An Ethnographic Approach to Researching the Introduction of New Forensic DNA Technologies in Policing in the United Kingdom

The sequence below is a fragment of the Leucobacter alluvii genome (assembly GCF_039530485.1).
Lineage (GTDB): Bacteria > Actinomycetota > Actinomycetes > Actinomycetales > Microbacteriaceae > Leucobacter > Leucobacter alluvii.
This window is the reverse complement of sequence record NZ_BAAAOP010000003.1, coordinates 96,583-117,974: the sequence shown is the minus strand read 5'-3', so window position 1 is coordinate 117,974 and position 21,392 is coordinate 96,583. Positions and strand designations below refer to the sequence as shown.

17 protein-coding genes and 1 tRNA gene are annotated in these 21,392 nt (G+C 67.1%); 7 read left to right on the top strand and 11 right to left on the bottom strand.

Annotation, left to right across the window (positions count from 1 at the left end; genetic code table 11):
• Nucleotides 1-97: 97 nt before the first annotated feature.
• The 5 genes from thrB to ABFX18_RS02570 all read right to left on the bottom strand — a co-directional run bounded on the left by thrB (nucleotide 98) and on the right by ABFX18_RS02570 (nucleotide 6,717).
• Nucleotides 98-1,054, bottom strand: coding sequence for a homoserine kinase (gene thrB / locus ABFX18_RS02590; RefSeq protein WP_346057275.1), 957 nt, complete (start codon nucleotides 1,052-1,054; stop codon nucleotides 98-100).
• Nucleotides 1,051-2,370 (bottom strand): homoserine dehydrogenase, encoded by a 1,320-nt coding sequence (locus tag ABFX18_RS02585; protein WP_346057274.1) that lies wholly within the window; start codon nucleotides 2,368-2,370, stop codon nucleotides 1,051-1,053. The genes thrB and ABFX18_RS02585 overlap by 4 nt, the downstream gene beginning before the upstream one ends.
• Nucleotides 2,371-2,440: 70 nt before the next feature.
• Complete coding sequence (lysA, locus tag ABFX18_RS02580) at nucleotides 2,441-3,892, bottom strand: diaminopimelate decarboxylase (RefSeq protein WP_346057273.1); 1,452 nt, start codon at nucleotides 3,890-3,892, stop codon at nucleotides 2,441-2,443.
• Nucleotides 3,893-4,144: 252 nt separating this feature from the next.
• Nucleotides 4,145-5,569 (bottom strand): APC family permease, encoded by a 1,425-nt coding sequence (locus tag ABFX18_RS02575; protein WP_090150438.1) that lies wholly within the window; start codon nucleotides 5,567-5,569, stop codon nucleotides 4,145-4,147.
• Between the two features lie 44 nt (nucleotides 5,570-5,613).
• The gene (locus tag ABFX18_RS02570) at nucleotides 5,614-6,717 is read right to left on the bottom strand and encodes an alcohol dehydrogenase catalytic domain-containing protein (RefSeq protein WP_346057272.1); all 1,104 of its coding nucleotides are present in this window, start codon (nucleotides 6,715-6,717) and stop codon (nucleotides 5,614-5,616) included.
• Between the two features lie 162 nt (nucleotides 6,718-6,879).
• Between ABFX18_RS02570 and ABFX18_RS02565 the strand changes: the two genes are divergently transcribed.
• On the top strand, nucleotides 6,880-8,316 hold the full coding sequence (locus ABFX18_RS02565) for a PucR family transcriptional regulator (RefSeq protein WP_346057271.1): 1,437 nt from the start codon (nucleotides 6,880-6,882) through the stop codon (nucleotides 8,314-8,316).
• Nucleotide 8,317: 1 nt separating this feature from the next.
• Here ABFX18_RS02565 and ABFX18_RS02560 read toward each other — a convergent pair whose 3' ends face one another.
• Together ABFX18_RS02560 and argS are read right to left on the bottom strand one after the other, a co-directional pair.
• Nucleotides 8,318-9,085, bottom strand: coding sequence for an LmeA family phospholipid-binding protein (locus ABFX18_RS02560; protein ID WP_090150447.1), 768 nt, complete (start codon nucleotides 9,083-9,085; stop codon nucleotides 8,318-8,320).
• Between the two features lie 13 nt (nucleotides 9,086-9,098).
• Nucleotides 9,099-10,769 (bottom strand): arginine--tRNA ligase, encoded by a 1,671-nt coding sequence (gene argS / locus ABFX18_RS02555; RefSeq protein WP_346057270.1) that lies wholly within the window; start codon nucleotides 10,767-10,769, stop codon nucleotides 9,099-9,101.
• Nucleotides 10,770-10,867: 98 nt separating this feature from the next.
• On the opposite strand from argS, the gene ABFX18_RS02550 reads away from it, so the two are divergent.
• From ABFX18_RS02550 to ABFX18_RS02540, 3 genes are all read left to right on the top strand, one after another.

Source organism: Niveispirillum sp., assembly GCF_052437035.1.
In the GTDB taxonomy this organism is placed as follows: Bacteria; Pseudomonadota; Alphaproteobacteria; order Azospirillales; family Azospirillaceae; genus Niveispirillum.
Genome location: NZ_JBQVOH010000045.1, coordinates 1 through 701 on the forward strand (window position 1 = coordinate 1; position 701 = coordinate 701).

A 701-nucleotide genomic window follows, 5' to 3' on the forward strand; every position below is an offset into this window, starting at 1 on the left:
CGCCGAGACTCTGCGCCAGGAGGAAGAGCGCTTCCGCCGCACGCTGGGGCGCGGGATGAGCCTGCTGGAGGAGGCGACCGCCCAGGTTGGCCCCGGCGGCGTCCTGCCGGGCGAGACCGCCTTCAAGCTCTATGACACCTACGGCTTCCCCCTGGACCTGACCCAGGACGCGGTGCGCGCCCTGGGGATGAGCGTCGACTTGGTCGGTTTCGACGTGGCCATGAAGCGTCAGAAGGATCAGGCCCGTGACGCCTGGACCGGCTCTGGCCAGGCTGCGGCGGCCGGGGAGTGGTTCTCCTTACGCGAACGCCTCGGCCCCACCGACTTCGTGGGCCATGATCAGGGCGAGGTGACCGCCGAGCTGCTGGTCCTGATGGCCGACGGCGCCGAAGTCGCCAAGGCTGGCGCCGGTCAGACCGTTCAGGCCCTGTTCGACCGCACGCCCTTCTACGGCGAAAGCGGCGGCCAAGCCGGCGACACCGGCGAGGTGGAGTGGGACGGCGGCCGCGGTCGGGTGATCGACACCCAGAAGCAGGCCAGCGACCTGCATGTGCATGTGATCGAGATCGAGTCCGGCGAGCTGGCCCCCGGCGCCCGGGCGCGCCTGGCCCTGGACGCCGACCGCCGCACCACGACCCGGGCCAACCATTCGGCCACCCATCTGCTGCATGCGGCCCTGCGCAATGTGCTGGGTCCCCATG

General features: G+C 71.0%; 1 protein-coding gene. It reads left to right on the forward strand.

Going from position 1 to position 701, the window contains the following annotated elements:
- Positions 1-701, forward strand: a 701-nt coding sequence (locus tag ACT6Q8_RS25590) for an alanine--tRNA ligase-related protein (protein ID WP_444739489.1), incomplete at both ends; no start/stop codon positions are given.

Forensic DNA techniques provide essential support in criminal investigations, especially in the case of serious and major crimes where no expenses are spared. However, we know less about their current use and provision in relation to offenses which occur more frequently, such as burglary or theft from a vehicle (also known as “volume crime” in the United Kingdom). There are different ways in which a researcher can begin to address this knowledge gap. The present case study discusses a qualitative methodological perspective that aimed to illuminate the ways in which existing and future forensic capabilities are viewed by the various professionals involved in their adoption and use. In the context of an unsettled forensic landscape, marked by budget cuts to police forces and an increased scrutiny on the effectiveness of forensic resources, understanding how forensic DNA technologies are made sense of by these professionals can help inform their implementation in policing. This case study shows how ethnographic interviews and observations, combined with visual and documentary methods, open to critical scrutiny institutional processes and occupational dynamics that have often been overlooked in current scholarship. It argues that a qualitative perspective focused on organizational narratives and career trajectories renders visible the skills and activities of forensic examiners and police officers, and in doing so, provides valuable insights into the difficulties of introducing new forensic DNA technologies in the examination of volume crime.

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